BROOKSVILLE — Men will be encouraged to become better leaders, better role models and godly husbands and fathers at one Brooksville church event this month.
At another, men will be urged to come together to serve God in the church.
"Men of God Doing God's Will, God's Way" is the theme for a "Men in Black" program at 4 p.m. Sunday at Allen Temple African Methodist Episcopal Church, 824 Leonard St.
"This will be a service where we try to encourage men to come to church and praise God," said church secretary Vanessa Maner. "It's a service with preaching and singing."
Maner said Cpl. Vincent Parnell of the Florida Highway Patrol, who is also the pastor of Ebenezer Baptist Church, will be the guest speaker.
"The service is for everybody in the community and includes both men and women," said George Hoskins, chairman of the church. "We're trying to get men together. That's the whole story."
Hoskins said Brooksville Mayor Frankie Burnett will be the master of ceremonies for the worship service.
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On Nov. 28, the Rev. Clarence Clark, director of Shiloh Problem Solvers and pastor of Shiloh Missionary Baptist Church, will be the speaker at a 6:30 p.m. dinner sponsored by the Methodist Men at First United Methodist Church, 109 S Broad St.
The dinner is open to the public, both men and women, and costs $5 per person.
Clark will discuss the need for men to be active in local schools as mentors.
"Men need special encouragement, because sometimes we think our role as a man has to be biological, and it doesn't," Clark said. "Men need to understand that they can reach children that are not their biological children. God said we are to train up a child in the way he should go. God did not say specifically your (own) child."
Born and reared in Brooksville, and a community leader with a record of working with homeless and troubled children, Clark, 44, says he has a special insight into the community that makes his ministry effective.
"I'm able to go to young people and young men and talk to them, because I know their parents," Clark said. "I knew their absent dads. I know their grandparents that are taking care of them."
A graduate of Hernando High School, Clark returned to Brooksville after serving six years in the Army Field Artillery. He worked in the rock mines, married and had three children. During that time, he felt called to the ministry.
Wanting to help in the community, Clark volunteered as an assistant football coach at Parrott Middle School and Hernando High, where he had played.
"The Lord spoke to me and told me these children need life coaching more than football coaching," he said.
Through Shiloh Problem Solvers, Clark has been involved in providing assistance to homeless and needy children. In partnership with the Hernando Youth Initiative, the group has mentored in three elementary schools. It has also worked with a Grace World Outreach Church ministry to provide backpacks with food for homeless and other needy children.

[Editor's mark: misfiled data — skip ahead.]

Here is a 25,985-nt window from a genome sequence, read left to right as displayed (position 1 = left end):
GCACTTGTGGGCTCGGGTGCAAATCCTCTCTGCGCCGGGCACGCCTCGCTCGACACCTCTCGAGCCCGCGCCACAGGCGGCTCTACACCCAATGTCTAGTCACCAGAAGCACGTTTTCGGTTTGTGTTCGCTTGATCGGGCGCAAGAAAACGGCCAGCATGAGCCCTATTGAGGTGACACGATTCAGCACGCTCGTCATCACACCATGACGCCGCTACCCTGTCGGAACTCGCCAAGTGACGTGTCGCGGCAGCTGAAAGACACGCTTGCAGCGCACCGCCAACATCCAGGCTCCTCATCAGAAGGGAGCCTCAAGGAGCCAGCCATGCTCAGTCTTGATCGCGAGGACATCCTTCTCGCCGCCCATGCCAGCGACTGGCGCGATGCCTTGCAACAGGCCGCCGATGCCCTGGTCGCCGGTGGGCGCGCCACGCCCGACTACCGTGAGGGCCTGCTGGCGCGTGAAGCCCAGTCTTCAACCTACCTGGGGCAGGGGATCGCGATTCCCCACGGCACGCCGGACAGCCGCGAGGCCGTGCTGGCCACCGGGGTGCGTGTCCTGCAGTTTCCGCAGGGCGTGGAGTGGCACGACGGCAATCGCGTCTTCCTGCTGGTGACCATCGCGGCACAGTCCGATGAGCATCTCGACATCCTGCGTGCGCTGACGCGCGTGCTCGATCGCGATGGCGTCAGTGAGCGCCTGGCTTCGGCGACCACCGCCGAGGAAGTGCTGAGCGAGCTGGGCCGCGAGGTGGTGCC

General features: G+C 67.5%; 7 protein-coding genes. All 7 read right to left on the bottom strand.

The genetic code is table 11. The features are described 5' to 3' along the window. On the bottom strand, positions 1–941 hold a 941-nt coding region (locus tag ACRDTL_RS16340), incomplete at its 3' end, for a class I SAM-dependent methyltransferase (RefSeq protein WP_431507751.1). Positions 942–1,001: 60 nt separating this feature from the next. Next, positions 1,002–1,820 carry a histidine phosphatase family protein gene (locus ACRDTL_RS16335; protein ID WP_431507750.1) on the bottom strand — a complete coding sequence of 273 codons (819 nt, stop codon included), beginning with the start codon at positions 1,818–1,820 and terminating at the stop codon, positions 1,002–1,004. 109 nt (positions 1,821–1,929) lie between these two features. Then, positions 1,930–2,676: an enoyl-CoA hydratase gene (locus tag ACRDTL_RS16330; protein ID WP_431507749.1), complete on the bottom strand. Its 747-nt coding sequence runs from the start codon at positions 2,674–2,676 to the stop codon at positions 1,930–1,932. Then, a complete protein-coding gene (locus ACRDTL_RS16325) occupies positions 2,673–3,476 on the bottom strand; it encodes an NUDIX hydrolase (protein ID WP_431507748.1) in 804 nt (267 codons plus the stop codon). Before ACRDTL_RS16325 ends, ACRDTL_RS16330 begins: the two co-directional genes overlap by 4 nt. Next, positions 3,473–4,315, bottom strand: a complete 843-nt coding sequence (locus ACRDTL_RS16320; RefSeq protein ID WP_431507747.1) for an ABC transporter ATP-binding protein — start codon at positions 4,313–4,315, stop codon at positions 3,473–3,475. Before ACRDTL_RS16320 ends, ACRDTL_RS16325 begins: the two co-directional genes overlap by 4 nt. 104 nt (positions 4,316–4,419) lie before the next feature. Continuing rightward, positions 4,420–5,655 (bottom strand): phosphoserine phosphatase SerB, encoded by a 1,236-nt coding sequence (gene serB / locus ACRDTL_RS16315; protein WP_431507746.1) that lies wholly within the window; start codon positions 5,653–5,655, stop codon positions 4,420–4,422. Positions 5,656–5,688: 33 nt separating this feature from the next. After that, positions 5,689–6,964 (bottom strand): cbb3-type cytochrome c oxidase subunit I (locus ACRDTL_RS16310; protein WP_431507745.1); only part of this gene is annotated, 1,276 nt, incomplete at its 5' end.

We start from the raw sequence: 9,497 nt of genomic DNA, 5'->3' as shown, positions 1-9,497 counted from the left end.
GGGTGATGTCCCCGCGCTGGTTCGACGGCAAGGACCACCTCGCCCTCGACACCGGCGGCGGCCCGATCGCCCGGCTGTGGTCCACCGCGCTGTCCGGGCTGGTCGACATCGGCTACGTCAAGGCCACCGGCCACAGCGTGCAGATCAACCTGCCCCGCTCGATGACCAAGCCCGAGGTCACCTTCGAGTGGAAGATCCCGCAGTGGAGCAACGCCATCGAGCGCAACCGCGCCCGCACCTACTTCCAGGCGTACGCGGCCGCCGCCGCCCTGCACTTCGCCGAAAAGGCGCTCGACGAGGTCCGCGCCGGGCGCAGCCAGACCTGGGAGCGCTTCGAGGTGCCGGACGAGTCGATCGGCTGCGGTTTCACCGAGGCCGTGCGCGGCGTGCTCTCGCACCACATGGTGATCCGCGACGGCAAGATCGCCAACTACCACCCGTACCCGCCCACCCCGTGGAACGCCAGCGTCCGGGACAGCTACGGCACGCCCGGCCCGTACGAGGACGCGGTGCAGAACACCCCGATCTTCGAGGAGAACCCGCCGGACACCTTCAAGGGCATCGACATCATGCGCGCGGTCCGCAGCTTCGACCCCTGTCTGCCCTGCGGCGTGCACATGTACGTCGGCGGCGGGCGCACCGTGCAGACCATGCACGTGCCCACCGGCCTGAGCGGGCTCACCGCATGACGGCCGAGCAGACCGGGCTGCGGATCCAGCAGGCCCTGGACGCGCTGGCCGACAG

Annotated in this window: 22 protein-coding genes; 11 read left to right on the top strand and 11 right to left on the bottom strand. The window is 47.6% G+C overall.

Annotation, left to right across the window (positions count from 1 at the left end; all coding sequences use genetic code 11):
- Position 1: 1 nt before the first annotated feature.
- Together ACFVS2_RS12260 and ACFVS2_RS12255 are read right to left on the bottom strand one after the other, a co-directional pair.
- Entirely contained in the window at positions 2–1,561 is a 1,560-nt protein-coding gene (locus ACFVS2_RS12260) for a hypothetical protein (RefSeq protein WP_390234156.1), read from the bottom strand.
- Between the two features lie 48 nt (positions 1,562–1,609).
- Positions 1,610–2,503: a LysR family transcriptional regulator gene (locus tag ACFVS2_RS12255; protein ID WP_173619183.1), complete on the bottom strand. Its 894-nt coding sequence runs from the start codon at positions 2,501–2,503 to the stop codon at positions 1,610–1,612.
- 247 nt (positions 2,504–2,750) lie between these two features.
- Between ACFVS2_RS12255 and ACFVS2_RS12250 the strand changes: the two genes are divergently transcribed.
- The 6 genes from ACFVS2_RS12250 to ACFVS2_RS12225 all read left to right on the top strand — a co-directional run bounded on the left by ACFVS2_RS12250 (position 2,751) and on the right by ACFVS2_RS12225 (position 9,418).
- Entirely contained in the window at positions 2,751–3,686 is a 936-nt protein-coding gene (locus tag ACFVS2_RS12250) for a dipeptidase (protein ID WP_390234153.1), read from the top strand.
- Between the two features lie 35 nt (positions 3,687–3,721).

According to a news release, the group also works with the Watch Bunch program at Parrott Middle, where volunteers monitor classes of students who have been identified as potential dropouts, encouraging them and serving as liaisons between them and teachers.
Clark has initiated several programs to help men and women become better parents and role models. One of them, Operation SHIFT (Sowing Hope into Family Training), has been taught in a conference setting in surrounding counties, as well as locally.
At the Nov. 28 dinner, Clark will encourage men to do something to help children, lest the men become part of the problem, he said.
"We cannot wait until problems manifest in our own home before we do anything," he said.
Clark will also talk about a program in which he hopes the men listening will want to become involved.
"It's our date violence program," Clark said.
He said the program is used at Hernando High and helps young men know how to treat young women.
Clark said dating violence is on the rise.
"God developed men with a warrior mentality," he said. "Nobody is training those young men that their warrior mentality is not to be used to abuse. If we don't train them, they won't know how to channel that warrior mentality and the energy that they have."
Clark grew up in a neighborhood where young men didn't receive that kind of training.
"In my neighborhood, young men grew up in homes where their biological father was not there," he said. "There were other guys coming through the house as 'daddy' for a little while, but not taking the responsibility of being that role model for that young man."
Clark said he was inspired to want to help children by a documentary called Elephant Killers, which he watched on television years ago.
"They had a reserve with elephants in it that was getting overpopulated, so they took the adult male elephants out," Clark recalled. "When they did, the young bull elephants began to be destructive, killing all the animals. It was because the adult male didn't have the opportunity to train that young male how to utilize his strength and be productive."
Clark will show how the same behavior exists in some of today's youth.
"When a man doesn't know who he is, he doesn't know who to follow, so he'll follow anything," Clark said. "We blame the children, and it's not their fault. The Bible has charged us as parents, adult men and women, to train them in the way."
The presentation at the church will have a positive message for men and women, Clark said.
"It will be an encouraging message," he said. "We as church leaders have to realize, if we don't give men something positive to do and we don't encourage them, they're not going to do anything."